Rancho Guejito, the best preserved, intact Mexican land grant in Southern California,
and an unparalleled example of our historic landscape, has been proposed
for massive development by its new owners. However, their call for
annexation by the City of Escondido produced a public outcry.
Located in northern San Diego County, and over 21,000 acres in size, this ranch is one of the most important properties in the entire state. Its historic, Native American, and biological values are enormous, and its vast solitude and beauty are legendary. A stronghold of the endangered arroyo toad, endangered Stephens’ kangaroo rat, the rare Engelmann Oak, and regionally declining golden eagle, it is a cornerstone for the upcoming North County Multiple Species Conservation Plan. Remote and deficient in infrastructure, it is completely unsuited for development.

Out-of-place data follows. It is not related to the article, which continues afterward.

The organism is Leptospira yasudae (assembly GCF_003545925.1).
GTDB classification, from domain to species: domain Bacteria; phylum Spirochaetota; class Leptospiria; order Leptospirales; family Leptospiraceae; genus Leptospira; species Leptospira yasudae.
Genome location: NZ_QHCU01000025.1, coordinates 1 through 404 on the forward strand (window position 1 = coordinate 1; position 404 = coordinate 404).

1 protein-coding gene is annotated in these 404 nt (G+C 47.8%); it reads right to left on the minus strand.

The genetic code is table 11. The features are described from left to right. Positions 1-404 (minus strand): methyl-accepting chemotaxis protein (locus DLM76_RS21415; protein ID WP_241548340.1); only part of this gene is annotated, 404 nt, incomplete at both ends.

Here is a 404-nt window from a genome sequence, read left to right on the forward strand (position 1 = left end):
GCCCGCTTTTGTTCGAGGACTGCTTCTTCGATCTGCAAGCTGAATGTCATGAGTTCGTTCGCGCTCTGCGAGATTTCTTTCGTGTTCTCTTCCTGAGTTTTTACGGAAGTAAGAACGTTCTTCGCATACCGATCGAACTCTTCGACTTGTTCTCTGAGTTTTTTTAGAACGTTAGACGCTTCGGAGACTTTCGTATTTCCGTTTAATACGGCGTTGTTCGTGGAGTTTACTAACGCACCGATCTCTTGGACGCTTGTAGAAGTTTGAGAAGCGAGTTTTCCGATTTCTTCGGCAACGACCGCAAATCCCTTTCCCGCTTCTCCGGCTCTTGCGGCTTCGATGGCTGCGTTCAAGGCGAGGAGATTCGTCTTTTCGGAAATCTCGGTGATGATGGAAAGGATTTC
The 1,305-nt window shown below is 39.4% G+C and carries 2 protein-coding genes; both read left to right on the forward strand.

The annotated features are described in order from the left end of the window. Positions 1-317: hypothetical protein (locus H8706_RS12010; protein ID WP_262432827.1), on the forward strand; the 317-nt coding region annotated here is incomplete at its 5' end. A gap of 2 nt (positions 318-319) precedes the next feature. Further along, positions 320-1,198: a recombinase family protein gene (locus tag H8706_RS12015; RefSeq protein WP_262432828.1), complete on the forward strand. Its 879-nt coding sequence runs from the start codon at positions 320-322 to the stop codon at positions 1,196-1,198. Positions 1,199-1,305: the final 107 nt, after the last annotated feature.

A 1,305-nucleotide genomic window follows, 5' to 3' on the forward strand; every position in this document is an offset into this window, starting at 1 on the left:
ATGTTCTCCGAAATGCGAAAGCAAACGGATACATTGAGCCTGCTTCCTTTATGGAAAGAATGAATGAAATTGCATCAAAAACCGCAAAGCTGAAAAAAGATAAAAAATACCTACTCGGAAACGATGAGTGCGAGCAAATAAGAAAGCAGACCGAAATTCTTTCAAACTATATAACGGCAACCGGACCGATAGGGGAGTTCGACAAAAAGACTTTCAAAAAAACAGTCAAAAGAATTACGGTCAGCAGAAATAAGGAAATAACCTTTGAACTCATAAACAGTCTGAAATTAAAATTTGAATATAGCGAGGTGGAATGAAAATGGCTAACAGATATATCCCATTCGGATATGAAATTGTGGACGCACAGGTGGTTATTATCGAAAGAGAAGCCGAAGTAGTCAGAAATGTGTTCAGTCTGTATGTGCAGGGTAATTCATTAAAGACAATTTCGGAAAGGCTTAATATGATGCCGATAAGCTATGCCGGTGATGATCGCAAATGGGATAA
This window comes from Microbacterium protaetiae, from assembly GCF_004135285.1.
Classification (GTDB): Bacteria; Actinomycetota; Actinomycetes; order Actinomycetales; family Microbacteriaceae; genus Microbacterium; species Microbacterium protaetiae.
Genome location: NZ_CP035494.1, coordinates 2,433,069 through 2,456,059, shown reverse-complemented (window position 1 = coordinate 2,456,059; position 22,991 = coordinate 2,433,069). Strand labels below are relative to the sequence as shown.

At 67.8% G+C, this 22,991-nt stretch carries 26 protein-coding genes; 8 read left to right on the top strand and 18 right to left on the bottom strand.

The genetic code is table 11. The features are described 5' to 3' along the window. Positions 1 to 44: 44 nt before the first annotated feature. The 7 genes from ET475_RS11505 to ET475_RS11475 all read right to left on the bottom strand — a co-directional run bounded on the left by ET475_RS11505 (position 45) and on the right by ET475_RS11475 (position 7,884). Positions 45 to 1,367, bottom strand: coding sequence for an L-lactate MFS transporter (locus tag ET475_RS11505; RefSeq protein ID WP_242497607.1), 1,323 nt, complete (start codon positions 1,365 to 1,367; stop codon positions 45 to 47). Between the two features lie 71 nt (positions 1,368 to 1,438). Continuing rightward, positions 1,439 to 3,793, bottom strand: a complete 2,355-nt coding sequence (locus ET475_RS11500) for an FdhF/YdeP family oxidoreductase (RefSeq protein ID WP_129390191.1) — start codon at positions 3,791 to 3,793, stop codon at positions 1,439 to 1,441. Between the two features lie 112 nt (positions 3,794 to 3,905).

In two newspaper opinion pieces, San Diego County Supervisor Bill Horn pointed out problems in annexation and the opportunity for the family members who inherited the land to seek acquisition funds and put a legacy in place. EHL echoed these views in another opinion piece
(also see EHL in the News).
EHL helped organize a letter from 26 environmental, historic, Native American, scientific, and civic groups that called for the protection of this iconic landscape. The letter was sent to all San Diego County federal, state, and local elected officials.